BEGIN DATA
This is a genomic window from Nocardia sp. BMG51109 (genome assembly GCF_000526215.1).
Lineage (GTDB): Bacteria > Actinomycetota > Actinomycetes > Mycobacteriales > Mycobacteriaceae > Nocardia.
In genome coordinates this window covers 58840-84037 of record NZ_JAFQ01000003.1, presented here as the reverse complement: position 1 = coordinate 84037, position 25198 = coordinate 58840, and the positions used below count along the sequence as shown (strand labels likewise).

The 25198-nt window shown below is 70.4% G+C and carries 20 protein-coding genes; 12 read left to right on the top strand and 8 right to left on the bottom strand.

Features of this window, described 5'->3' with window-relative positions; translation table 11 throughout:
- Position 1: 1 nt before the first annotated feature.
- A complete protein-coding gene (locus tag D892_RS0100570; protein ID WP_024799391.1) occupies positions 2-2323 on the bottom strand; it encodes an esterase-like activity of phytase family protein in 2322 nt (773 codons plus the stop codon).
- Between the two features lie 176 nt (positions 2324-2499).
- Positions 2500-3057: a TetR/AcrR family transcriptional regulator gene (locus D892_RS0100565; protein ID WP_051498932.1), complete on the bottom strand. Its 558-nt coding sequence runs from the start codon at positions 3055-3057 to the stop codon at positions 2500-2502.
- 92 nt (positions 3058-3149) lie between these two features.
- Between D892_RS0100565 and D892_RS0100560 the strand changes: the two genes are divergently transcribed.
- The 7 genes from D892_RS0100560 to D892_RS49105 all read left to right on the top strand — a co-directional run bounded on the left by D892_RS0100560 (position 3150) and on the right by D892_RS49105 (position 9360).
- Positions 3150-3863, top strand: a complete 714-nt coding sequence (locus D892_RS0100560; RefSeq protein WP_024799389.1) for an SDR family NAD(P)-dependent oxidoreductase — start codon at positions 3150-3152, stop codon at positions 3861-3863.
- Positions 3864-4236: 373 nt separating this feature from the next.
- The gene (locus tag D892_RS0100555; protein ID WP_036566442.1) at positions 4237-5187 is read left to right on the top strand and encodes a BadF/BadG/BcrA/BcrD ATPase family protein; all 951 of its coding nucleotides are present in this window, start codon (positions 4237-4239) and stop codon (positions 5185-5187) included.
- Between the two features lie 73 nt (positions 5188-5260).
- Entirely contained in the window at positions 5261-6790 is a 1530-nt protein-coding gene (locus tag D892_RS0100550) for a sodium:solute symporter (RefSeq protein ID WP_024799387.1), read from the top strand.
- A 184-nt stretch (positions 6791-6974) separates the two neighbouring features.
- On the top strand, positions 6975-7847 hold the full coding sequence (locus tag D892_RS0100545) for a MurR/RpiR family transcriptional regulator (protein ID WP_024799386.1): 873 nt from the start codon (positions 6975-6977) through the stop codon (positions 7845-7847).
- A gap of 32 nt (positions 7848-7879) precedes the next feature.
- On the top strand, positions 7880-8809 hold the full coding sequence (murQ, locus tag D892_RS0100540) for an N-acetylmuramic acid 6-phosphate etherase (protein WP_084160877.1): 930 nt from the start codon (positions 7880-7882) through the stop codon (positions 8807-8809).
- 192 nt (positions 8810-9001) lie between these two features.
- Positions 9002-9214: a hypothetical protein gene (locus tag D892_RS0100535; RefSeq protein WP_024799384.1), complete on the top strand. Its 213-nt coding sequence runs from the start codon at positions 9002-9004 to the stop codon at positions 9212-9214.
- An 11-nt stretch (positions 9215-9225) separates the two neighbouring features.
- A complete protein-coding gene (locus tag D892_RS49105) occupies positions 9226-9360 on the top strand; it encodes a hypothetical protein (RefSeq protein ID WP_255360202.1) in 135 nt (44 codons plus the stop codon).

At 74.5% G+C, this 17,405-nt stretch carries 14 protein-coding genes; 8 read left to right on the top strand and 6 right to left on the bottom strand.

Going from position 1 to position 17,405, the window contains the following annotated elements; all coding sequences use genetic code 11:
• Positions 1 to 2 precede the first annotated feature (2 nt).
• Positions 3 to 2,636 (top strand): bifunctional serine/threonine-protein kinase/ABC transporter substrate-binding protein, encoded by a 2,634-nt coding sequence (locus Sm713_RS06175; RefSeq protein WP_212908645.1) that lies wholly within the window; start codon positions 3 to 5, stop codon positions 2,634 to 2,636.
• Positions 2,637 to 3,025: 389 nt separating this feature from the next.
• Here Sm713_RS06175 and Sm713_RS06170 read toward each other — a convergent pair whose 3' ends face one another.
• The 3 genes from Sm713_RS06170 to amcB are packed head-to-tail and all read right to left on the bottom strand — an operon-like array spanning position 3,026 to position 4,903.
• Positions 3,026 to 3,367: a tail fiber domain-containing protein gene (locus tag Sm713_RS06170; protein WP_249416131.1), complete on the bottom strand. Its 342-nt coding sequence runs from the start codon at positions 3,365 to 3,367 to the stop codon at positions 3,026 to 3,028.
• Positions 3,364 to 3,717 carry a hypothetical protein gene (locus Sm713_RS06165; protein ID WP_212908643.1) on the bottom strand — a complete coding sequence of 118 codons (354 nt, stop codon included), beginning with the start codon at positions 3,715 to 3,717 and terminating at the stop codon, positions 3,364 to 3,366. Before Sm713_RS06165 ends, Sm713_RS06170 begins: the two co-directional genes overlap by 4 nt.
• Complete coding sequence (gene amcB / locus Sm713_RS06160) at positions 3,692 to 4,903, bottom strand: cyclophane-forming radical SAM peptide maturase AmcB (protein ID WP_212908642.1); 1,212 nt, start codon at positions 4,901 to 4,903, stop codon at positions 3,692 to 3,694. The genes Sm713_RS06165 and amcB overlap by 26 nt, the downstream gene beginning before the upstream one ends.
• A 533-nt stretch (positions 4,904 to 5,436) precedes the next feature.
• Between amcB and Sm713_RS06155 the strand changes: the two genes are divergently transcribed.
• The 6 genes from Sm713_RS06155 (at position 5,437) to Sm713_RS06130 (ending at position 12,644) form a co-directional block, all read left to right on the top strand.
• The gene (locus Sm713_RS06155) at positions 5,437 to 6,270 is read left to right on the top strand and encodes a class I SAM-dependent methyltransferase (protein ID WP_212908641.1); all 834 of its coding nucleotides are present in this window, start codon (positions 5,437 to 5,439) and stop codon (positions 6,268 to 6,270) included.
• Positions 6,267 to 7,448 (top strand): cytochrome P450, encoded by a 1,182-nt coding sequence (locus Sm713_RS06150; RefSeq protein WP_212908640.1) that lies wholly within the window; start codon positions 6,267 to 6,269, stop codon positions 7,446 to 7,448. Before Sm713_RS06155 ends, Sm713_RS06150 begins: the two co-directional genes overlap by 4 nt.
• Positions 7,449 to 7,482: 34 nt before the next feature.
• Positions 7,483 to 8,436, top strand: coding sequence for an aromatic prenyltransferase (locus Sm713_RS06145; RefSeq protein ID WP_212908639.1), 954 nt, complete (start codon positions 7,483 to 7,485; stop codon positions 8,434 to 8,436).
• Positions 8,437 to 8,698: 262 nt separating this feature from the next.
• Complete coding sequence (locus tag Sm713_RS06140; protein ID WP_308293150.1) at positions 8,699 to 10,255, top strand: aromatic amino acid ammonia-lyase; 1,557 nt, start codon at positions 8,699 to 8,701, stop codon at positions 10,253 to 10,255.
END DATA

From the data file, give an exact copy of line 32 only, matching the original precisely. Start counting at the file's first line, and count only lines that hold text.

• The 3 genes from Sm713_RS06170 to amcB are packed head-to-tail and all read right to left on the bottom strand — an operon-like array spanning position 3,026 to position 4,903.